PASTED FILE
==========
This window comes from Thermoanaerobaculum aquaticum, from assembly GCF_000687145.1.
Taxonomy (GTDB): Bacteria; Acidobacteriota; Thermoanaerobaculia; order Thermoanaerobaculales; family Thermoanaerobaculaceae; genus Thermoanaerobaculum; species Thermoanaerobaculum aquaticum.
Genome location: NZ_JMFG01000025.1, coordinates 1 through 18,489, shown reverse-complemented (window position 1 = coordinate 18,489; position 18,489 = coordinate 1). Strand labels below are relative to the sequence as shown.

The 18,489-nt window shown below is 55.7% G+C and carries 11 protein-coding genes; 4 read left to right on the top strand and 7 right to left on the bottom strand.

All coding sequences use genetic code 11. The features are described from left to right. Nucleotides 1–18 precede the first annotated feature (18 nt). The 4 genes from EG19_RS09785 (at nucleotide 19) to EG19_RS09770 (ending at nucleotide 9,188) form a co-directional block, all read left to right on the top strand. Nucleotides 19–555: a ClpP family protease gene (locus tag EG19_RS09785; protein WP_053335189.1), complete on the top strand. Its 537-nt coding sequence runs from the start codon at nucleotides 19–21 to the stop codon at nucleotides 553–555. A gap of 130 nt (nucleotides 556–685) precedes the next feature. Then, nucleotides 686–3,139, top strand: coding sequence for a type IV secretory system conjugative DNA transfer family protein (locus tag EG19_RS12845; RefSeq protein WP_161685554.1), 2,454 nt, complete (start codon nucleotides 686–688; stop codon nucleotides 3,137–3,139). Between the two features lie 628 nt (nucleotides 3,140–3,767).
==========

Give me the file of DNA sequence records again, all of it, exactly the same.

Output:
This window comes from Thermoanaerobaculum aquaticum, from assembly GCF_000687145.1.
Taxonomy (GTDB): Bacteria; Acidobacteriota; Thermoanaerobaculia; order Thermoanaerobaculales; family Thermoanaerobaculaceae; genus Thermoanaerobaculum; species Thermoanaerobaculum aquaticum.
Genome location: NZ_JMFG01000025.1, coordinates 1 through 18,489, shown reverse-complemented (window position 1 = coordinate 18,489; position 18,489 = coordinate 1). Strand labels below are relative to the sequence as shown.

The 18,489-nt window shown below is 55.7% G+C and carries 11 protein-coding genes; 4 read left to right on the top strand and 7 right to left on the bottom strand.

All coding sequences use genetic code 11. The features are described from left to right. Nucleotides 1–18 precede the first annotated feature (18 nt). The 4 genes from EG19_RS09785 (at nucleotide 19) to EG19_RS09770 (ending at nucleotide 9,188) form a co-directional block, all read left to right on the top strand. Nucleotides 19–555: a ClpP family protease gene (locus tag EG19_RS09785; protein WP_053335189.1), complete on the top strand. Its 537-nt coding sequence runs from the start codon at nucleotides 19–21 to the stop codon at nucleotides 553–555. A gap of 130 nt (nucleotides 556–685) precedes the next feature. Then, nucleotides 686–3,139, top strand: coding sequence for a type IV secretory system conjugative DNA transfer family protein (locus tag EG19_RS12845; RefSeq protein WP_161685554.1), 2,454 nt, complete (start codon nucleotides 686–688; stop codon nucleotides 3,137–3,139). Between the two features lie 628 nt (nucleotides 3,140–3,767).